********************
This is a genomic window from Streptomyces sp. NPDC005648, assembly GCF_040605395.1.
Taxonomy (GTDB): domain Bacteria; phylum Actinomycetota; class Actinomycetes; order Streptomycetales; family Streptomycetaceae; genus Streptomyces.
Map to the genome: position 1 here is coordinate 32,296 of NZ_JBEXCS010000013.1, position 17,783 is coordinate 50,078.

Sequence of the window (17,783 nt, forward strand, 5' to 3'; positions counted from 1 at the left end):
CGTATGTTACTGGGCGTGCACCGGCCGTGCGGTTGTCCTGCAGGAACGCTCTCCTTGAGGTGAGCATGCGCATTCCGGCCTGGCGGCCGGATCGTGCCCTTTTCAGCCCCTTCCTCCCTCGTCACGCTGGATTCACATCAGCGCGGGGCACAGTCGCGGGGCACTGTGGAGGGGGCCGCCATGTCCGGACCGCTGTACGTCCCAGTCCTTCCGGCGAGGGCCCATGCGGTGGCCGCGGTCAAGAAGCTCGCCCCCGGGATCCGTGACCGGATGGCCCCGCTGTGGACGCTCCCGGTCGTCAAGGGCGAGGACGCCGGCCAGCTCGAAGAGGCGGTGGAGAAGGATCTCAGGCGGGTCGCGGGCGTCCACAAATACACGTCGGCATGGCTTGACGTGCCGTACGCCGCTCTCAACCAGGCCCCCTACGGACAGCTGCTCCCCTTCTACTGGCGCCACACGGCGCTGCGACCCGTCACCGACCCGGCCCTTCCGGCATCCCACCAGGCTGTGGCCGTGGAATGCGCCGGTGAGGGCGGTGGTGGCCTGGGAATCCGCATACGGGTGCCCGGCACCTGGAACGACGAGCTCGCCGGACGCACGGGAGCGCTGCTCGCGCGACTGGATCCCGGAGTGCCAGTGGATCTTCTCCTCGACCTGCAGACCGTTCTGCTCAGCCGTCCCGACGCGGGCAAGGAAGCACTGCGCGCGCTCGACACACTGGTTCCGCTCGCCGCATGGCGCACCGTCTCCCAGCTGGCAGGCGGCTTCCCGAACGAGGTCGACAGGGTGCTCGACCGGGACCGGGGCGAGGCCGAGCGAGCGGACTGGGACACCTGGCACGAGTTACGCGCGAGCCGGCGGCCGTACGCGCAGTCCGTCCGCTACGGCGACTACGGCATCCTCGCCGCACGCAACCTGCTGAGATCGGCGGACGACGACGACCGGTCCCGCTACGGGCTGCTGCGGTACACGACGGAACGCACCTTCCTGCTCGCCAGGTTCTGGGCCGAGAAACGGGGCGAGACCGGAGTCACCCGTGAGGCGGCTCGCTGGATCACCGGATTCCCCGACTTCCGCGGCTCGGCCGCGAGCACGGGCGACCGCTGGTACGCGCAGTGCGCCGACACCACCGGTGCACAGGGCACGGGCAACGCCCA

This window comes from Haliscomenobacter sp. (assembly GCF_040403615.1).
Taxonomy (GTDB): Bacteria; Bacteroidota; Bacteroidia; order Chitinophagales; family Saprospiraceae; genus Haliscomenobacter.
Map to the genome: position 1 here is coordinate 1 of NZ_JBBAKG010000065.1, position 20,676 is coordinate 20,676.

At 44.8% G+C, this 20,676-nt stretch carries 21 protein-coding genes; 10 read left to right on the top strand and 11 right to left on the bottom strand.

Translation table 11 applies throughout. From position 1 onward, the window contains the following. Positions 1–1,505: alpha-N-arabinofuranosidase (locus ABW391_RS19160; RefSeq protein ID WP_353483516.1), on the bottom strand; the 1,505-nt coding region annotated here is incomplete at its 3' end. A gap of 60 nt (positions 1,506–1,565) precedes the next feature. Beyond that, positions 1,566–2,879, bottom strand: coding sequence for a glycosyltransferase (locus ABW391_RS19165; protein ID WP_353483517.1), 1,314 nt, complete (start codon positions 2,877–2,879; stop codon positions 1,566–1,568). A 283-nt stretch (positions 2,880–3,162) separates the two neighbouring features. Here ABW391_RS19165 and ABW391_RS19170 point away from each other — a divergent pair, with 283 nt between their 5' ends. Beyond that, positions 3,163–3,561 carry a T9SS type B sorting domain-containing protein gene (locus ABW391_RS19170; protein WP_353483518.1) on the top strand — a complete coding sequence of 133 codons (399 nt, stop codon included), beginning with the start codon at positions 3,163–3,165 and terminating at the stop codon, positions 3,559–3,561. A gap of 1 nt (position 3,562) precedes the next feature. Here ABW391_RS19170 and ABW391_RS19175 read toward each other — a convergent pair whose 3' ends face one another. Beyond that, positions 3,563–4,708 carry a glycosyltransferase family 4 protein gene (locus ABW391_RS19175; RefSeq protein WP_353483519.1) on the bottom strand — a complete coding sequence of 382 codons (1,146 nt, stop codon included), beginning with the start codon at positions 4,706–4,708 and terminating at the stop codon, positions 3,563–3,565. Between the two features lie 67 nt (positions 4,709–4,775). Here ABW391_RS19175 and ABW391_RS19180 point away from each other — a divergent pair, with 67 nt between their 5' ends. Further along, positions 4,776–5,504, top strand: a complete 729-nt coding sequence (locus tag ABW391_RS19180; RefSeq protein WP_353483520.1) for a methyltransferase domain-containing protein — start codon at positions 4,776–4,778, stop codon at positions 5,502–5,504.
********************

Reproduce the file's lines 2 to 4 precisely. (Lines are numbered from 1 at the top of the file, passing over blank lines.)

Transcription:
Taxonomy (GTDB): domain Bacteria; phylum Actinomycetota; class Actinomycetes; order Streptomycetales; family Streptomycetaceae; genus Streptomyces.
Map to the genome: position 1 here is coordinate 32,296 of NZ_JBEXCS010000013.1, position 17,783 is coordinate 50,078.

Sequence of the window (17,783 nt, forward strand, 5' to 3'; positions counted from 1 at the left end):